Learn About the Law
Get help with your legal needs
FindLaw’s Learn About the Law features thousands of informational articles to help you understand your options. And if you’re ready to hire an attorney, find one in your area who can help.
James R. LEONE, Appellant-Defendant, v. Linda KEESLING, Harold Lephart and Priscilla Lephart, Hagar Anderson, James Bridges, Earl and Evelyn Haibe, Escar App, Mabel McGuffey, Ruth Amick, and Dora Butrum, Appellees-Plaintiffs.
James R. Leone appeals the trial court's denial of various motions and requests for attorney's fees, expenses, and contempt against Linda Keesling, and Priscilla Lephart, Hagar Anderson, James Bridges, Earl and Evelyn Haibe, Escar App, Mabel McGuffey, Ruth Amick, and Dora Butrum (collectively, “Appellees”). We affirm.
We consolidate and restate Leone's issues as whether he has waived review of the trial court's rulings on various matters.
Facts and Procedural History
A “big-picture” version of the facts giving rise to this appeal may be found in a companion case we decide today, Keesling v. Beegle, No. 18A04-0501-CV-10, 858 N.E.2d 980, 2006 WL 3742223 (Ind.Ct.App. Dec. 21, 2006). For purposes of this opinion, we note that
in 1986, Paul Rubera founded Alpha Telcom, Inc. (“Alpha”), an Oregon company that sold, installed, and maintained telephones and business systems. See S.E.C. v. Alpha Telcom, Inc., 187 F.Supp.2d 1250, 1254 (D.Or.2002). In 1997, Charles Tummino approached Rubera and suggested selling “payphones to individuals who would then enter into a service agreement with Alpha to install, service, and maintain the payphones.” Id. Rubera consulted Alpha's attorney, Dan Lacy, who issued an opinion letter concluding that the arrangement would not constitute the sale of a security. Lacy sought an opinion from Florida attorney James Leone, who reached the same conclusion.
Id., 858 N.E.2d at 982, 2006 WL 3742223.
In another companion case, we recited the following facts regarding Leone's involvement with the payphone program and the procedural history leading to this appeal:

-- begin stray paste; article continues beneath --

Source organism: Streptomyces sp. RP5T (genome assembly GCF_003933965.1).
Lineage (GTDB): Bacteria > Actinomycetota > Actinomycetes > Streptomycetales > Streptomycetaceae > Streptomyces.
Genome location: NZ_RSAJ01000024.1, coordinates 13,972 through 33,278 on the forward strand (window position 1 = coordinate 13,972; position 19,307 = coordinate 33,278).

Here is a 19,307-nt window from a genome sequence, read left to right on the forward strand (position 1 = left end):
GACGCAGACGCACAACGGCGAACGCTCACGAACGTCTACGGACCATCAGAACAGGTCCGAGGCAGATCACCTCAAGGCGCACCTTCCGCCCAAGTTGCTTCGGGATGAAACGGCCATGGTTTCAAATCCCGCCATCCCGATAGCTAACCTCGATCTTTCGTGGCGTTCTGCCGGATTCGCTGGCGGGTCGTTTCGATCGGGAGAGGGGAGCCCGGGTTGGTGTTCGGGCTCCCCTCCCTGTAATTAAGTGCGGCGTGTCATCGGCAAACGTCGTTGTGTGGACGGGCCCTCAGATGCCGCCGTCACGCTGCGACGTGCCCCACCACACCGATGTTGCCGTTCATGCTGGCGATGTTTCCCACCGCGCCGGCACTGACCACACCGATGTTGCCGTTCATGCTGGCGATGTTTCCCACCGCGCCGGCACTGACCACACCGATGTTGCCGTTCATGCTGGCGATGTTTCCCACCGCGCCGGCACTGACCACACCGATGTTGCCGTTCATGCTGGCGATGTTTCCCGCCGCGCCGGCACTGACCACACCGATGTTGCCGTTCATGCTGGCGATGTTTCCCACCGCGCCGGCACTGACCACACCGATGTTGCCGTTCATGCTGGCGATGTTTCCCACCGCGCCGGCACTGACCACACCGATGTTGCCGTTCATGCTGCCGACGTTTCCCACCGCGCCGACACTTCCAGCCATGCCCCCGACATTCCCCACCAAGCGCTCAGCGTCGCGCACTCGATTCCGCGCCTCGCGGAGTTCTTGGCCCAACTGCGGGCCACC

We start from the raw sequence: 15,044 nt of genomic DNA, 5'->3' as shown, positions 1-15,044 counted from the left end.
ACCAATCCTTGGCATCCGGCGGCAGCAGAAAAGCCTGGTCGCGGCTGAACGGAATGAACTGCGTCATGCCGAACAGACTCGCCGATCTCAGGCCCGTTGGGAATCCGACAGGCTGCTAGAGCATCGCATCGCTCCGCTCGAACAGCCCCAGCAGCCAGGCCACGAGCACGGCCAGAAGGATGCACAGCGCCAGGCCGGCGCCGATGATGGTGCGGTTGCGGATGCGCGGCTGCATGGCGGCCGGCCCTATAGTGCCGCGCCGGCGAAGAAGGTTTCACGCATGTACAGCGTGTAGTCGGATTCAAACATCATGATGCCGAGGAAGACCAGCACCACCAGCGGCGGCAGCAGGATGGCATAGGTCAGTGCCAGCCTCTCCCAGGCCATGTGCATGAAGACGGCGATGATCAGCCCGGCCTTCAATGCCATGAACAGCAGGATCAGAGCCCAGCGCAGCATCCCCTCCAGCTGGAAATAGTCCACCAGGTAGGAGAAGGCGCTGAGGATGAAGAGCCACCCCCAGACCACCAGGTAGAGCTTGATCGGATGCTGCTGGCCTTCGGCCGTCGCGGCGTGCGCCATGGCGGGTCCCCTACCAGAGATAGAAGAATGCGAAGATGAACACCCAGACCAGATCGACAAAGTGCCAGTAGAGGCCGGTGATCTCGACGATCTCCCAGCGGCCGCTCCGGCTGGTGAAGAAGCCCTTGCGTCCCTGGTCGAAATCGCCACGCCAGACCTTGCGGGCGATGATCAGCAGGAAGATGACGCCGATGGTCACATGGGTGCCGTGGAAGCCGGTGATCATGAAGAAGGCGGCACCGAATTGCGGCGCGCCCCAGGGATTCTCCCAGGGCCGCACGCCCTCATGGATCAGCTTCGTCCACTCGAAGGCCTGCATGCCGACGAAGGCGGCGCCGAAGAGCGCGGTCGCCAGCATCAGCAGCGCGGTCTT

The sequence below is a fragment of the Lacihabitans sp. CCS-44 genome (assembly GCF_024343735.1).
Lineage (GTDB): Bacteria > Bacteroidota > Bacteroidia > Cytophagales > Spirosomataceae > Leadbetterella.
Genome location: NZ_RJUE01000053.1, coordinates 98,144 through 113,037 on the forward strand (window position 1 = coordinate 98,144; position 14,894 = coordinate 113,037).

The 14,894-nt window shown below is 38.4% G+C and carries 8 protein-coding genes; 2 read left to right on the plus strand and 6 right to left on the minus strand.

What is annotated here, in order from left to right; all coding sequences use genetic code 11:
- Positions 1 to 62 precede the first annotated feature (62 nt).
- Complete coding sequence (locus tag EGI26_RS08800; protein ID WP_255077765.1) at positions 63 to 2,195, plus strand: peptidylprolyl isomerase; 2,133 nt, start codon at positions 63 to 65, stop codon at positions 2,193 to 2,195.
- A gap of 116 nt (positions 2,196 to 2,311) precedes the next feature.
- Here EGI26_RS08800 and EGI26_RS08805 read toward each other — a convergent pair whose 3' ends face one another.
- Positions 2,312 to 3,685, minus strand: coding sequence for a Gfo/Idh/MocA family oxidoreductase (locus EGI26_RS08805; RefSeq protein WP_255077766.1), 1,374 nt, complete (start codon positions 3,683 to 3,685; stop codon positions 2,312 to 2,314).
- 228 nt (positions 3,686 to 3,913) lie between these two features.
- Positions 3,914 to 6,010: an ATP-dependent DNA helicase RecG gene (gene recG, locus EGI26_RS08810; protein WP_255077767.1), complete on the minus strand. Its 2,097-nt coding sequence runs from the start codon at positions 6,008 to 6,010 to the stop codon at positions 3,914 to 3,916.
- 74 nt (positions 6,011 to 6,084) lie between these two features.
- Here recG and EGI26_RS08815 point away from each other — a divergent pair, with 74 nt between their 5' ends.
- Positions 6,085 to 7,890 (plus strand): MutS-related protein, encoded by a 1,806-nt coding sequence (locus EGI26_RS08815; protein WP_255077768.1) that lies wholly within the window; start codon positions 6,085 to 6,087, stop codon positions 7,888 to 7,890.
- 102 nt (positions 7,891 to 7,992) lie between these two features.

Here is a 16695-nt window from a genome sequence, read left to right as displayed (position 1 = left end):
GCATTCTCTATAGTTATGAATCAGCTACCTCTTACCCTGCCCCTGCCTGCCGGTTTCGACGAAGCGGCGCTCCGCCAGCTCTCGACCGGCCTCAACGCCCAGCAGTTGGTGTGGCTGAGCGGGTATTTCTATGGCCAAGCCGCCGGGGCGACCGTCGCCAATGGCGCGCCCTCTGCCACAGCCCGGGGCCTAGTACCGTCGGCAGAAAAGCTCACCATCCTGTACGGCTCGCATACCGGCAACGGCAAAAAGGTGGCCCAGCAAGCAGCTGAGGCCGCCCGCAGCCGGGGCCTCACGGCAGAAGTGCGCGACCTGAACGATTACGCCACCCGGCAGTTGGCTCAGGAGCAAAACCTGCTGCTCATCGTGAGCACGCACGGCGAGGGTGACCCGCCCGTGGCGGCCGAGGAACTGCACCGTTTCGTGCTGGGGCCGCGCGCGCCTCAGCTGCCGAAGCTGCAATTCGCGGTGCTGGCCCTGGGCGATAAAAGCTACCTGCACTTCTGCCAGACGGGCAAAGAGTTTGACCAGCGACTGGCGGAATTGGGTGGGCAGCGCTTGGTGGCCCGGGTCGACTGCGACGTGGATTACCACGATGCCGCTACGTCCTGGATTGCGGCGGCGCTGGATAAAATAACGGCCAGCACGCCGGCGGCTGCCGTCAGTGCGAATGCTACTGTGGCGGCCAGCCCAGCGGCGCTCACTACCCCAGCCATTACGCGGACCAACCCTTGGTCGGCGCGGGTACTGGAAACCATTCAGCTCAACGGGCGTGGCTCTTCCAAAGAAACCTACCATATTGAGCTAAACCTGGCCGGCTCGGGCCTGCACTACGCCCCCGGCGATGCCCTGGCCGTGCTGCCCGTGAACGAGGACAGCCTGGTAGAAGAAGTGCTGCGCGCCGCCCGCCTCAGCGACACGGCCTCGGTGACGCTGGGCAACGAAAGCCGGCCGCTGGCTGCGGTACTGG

Leone understood that his legal opinion “[w]as to be used to give assurance to Alpha Telcom that they were engaged in a legal business. It was issued to Paul Rubera, he specifically wanted his butt covered, you know, for criminal purposes as well as civil purposes․” Leone's opinion addressed whether payphone sales constituted the sale of a security under the laws of Florida, Oregon, and the Eleventh and Ninth Circuits.
In October 1998, American Telecommunications Company, Inc. (“ATC”), was created to market and sell the payphone program to investors. Leone allowed his opinion letter to be included in the manual provided to payphone program sales representatives. At the request of Ross Rambach, Leone also sent the opinion letter to individual sales representatives “who said I want to see it from an attorney.”
Keesling v. Winstead, No. 18A02-0601-CV-73, 858 N.E.2d 996, 998-99, 2006 WL 3742214 (Ind.Ct.App. Dec. 21, 2006) (footnotes and some quotation marks and citations omitted).
In February 2002, several Appellees filed a complaint alleging violations of the Indiana Securities Act and the Indiana Corrupt Business Influence Act (RICO), as well as theft, conversion, and common law fraud. Appellees added Leone as a defendant in their first amended complaint in August 2002. Leone unsuccessfully sought removal to federal court and dismissal for lack of personal jurisdiction. In March 2003, Appellees filed a second amended complaint, which Leone unsuccessfully sought to dismiss. In December 2003, Appellees filed a third amended complaint, which Leone unsuccessfully sought to dismiss. In May 2004, Appellees filed a fourth amended complaint, which Leone unsuccessfully sought to dismiss.